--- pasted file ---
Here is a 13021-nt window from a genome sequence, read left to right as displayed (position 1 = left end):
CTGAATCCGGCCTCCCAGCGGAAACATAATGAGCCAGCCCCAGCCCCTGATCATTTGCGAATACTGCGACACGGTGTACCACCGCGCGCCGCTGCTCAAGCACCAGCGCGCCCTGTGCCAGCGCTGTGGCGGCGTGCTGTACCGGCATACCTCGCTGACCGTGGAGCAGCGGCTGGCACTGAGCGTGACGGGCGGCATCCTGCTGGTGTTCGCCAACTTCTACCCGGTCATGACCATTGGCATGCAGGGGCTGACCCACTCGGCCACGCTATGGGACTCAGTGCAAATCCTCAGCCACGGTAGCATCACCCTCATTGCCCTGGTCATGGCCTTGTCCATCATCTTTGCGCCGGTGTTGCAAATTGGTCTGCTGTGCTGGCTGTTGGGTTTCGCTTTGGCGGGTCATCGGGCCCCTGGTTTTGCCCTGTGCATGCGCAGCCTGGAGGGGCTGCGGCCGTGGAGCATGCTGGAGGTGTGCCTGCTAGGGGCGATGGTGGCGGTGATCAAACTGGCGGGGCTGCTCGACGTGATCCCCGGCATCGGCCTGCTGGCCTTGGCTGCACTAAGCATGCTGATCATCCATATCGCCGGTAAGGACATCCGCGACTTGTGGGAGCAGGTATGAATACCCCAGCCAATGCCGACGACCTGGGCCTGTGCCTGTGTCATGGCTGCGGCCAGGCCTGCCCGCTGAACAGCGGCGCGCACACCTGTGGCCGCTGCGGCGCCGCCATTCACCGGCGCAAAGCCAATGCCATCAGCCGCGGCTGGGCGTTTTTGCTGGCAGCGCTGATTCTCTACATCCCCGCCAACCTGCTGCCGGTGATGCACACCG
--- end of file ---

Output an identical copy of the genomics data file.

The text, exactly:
Here is a 13021-nt window from a genome sequence, read left to right as displayed (position 1 = left end):
CTGAATCCGGCCTCCCAGCGGAAACATAATGAGCCAGCCCCAGCCCCTGATCATTTGCGAATACTGCGACACGGTGTACCACCGCGCGCCGCTGCTCAAGCACCAGCGCGCCCTGTGCCAGCGCTGTGGCGGCGTGCTGTACCGGCATACCTCGCTGACCGTGGAGCAGCGGCTGGCACTGAGCGTGACGGGCGGCATCCTGCTGGTGTTCGCCAACTTCTACCCGGTCATGACCATTGGCATGCAGGGGCTGACCCACTCGGCCACGCTATGGGACTCAGTGCAAATCCTCAGCCACGGTAGCATCACCCTCATTGCCCTGGTCATGGCCTTGTCCATCATCTTTGCGCCGGTGTTGCAAATTGGTCTGCTGTGCTGGCTGTTGGGTTTCGCTTTGGCGGGTCATCGGGCCCCTGGTTTTGCCCTGTGCATGCGCAGCCTGGAGGGGCTGCGGCCGTGGAGCATGCTGGAGGTGTGCCTGCTAGGGGCGATGGTGGCGGTGATCAAACTGGCGGGGCTGCTCGACGTGATCCCCGGCATCGGCCTGCTGGCCTTGGCTGCACTAAGCATGCTGATCATCCATATCGCCGGTAAGGACATCCGCGACTTGTGGGAGCAGGTATGAATACCCCAGCCAATGCCGACGACCTGGGCCTGTGCCTGTGTCATGGCTGCGGCCAGGCCTGCCCGCTGAACAGCGGCGCGCACACCTGTGGCCGCTGCGGCGCCGCCATTCACCGGCGCAAAGCCAATGCCATCAGCCGCGGCTGGGCGTTTTTGCTGGCAGCGCTGATTCTCTACATCCCCGCCAACCTGCTGCCGGTGATGCACACCG